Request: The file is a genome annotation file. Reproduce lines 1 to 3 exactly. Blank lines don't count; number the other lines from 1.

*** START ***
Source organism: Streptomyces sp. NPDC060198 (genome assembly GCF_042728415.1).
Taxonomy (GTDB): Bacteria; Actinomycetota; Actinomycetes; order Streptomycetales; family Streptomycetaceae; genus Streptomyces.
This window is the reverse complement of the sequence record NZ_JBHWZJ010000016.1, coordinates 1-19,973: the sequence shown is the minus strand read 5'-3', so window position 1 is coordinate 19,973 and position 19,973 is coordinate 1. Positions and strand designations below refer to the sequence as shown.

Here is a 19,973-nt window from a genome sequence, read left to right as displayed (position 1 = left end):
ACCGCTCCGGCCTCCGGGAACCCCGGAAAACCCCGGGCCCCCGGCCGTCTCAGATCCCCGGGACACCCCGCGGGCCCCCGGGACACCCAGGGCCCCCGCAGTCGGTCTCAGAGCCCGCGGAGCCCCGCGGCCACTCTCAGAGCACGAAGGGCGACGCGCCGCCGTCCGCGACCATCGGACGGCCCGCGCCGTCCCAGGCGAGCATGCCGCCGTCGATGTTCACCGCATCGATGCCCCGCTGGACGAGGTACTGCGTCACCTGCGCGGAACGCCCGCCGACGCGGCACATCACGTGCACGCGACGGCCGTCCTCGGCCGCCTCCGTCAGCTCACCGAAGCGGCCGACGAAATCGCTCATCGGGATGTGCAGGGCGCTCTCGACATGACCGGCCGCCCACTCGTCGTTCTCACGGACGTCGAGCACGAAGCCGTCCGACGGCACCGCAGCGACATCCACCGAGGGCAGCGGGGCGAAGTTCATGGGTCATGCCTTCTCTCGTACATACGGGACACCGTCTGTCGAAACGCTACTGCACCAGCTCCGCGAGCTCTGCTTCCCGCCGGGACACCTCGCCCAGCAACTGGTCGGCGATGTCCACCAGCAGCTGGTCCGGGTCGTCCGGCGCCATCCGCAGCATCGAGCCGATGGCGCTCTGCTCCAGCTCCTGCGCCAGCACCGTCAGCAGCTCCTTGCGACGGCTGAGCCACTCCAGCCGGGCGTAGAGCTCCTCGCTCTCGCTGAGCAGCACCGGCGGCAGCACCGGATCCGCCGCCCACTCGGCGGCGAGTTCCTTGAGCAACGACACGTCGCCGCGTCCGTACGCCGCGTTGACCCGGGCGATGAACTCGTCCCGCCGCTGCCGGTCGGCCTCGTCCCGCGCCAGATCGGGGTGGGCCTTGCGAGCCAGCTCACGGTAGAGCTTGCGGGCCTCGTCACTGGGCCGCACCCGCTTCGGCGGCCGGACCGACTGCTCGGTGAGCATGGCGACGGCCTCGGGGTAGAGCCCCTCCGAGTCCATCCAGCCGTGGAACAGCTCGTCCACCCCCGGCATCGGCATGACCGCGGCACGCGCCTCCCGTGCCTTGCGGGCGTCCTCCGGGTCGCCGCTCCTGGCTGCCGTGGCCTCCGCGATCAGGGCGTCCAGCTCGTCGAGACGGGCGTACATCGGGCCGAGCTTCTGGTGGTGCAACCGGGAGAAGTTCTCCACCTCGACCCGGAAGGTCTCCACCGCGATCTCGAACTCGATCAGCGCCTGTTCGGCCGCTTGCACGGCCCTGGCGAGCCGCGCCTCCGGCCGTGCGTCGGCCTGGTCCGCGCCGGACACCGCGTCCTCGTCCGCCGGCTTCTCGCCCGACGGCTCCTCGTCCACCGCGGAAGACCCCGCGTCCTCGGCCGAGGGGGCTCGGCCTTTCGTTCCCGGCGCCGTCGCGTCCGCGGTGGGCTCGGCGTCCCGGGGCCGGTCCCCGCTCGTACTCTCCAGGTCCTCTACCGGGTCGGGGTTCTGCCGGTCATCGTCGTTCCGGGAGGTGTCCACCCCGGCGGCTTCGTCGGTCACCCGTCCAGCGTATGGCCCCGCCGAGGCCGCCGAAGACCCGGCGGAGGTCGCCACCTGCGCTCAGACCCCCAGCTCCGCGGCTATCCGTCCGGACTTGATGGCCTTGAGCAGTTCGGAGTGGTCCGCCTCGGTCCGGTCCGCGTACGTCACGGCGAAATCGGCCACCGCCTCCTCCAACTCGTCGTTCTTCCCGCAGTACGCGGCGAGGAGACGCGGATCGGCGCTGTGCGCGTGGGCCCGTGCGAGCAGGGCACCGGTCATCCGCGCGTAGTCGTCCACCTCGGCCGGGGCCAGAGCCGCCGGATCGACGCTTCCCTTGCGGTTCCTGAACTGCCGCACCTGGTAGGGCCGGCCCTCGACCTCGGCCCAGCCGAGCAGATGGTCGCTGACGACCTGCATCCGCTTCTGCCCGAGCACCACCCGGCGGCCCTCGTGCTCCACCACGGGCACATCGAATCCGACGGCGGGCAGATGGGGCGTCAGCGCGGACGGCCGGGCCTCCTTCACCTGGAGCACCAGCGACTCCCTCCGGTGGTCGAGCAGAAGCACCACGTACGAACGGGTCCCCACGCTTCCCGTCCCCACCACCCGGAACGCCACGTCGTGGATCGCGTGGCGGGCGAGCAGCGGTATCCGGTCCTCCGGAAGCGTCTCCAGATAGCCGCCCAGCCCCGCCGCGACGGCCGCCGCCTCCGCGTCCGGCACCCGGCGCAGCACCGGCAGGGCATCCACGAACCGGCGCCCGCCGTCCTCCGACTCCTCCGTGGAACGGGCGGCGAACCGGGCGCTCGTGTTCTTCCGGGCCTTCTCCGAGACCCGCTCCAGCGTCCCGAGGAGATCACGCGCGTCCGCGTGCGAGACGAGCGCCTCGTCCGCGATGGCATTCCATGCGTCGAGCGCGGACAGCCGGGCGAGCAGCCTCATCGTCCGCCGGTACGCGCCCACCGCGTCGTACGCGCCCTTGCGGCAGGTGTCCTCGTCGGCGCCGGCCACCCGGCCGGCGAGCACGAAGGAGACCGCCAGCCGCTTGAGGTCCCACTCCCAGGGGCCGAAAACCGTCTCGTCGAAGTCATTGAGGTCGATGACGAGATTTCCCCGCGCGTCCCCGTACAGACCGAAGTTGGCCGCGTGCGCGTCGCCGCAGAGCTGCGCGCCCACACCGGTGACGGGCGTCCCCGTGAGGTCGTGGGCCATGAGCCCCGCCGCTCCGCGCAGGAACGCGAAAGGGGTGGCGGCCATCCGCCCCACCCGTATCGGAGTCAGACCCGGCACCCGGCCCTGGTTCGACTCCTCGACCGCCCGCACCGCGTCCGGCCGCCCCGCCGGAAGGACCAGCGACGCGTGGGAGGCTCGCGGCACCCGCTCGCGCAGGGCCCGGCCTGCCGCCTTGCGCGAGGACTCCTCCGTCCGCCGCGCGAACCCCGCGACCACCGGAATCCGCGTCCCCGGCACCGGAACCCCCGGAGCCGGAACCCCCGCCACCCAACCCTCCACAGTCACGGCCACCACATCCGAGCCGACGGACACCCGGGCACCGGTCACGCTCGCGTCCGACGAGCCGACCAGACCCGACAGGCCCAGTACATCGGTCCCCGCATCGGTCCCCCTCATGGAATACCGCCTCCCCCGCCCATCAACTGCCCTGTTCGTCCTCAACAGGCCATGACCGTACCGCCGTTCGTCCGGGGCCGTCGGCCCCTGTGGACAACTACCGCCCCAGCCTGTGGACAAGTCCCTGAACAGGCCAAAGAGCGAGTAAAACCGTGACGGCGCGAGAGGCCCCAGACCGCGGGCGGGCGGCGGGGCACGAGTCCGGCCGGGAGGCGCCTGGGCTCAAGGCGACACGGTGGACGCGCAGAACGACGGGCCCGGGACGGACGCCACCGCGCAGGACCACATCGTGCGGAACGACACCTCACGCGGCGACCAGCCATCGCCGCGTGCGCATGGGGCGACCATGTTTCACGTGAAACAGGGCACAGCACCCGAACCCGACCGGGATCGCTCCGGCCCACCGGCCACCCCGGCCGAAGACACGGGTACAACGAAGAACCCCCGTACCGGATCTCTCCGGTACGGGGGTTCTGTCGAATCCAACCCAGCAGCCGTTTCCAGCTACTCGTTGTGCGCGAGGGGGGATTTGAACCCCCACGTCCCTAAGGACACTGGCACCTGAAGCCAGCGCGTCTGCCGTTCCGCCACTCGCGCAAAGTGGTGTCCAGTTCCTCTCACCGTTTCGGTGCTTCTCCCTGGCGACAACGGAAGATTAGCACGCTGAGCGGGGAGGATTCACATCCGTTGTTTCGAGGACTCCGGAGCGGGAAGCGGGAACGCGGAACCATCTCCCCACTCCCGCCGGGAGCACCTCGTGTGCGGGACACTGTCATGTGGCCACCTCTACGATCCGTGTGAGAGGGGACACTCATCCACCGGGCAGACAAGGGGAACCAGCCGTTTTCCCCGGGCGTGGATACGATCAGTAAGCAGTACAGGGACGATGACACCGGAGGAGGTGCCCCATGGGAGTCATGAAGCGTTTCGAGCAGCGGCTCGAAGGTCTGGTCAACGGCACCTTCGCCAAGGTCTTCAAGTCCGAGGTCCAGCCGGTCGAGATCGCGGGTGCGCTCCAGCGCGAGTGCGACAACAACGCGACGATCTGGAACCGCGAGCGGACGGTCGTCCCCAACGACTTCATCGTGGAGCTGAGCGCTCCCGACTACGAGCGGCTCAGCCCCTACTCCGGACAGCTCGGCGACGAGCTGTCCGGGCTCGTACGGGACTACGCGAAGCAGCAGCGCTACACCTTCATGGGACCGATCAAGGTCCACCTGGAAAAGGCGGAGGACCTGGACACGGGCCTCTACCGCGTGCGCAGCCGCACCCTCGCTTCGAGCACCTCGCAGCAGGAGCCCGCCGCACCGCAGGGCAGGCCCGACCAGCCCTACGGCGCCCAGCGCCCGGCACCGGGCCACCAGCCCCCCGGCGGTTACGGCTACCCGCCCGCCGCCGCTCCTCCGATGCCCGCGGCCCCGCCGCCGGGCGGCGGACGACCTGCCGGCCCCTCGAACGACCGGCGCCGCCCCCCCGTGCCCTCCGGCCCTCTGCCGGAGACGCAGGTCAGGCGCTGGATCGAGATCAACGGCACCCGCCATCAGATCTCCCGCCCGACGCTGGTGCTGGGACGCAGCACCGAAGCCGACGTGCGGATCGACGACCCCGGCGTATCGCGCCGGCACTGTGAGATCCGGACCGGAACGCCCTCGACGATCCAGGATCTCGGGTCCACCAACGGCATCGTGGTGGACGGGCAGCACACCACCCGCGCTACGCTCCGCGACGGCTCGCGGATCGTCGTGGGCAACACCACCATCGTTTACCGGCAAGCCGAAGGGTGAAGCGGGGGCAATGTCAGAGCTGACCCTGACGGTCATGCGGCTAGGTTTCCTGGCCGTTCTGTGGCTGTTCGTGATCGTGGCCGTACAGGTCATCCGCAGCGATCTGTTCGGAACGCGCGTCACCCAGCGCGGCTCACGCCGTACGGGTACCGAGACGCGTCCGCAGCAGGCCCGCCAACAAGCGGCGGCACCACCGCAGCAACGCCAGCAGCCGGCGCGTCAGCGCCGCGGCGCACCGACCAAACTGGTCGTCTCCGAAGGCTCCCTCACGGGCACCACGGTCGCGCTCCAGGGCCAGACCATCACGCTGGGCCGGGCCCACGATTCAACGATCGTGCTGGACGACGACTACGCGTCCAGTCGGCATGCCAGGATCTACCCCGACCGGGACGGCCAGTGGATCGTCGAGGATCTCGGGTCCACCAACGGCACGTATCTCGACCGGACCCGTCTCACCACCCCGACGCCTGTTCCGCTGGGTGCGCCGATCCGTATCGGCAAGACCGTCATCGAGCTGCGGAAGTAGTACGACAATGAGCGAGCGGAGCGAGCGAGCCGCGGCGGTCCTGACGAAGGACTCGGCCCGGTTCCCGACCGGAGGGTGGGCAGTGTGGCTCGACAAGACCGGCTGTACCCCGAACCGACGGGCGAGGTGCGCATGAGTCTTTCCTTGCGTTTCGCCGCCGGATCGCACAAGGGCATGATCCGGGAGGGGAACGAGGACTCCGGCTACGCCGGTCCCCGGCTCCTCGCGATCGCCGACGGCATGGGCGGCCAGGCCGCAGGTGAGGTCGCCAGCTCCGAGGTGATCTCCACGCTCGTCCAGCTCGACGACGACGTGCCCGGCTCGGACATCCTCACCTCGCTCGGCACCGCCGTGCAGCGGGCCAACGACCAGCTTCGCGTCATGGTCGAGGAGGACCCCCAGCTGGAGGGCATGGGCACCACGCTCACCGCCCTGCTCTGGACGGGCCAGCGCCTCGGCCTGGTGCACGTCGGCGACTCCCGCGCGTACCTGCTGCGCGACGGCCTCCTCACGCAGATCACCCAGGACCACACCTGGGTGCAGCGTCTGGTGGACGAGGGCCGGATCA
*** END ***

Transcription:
Source organism: Streptomyces sp. NPDC060198 (genome assembly GCF_042728415.1).
Taxonomy (GTDB): Bacteria; Actinomycetota; Actinomycetes; order Streptomycetales; family Streptomycetaceae; genus Streptomyces.
This window is the reverse complement of the sequence record NZ_JBHWZJ010000016.1, coordinates 1-19,973: the sequence shown is the minus strand read 5'-3', so window position 1 is coordinate 19,973 and position 19,973 is coordinate 1. Positions and strand designations below refer to the sequence as shown.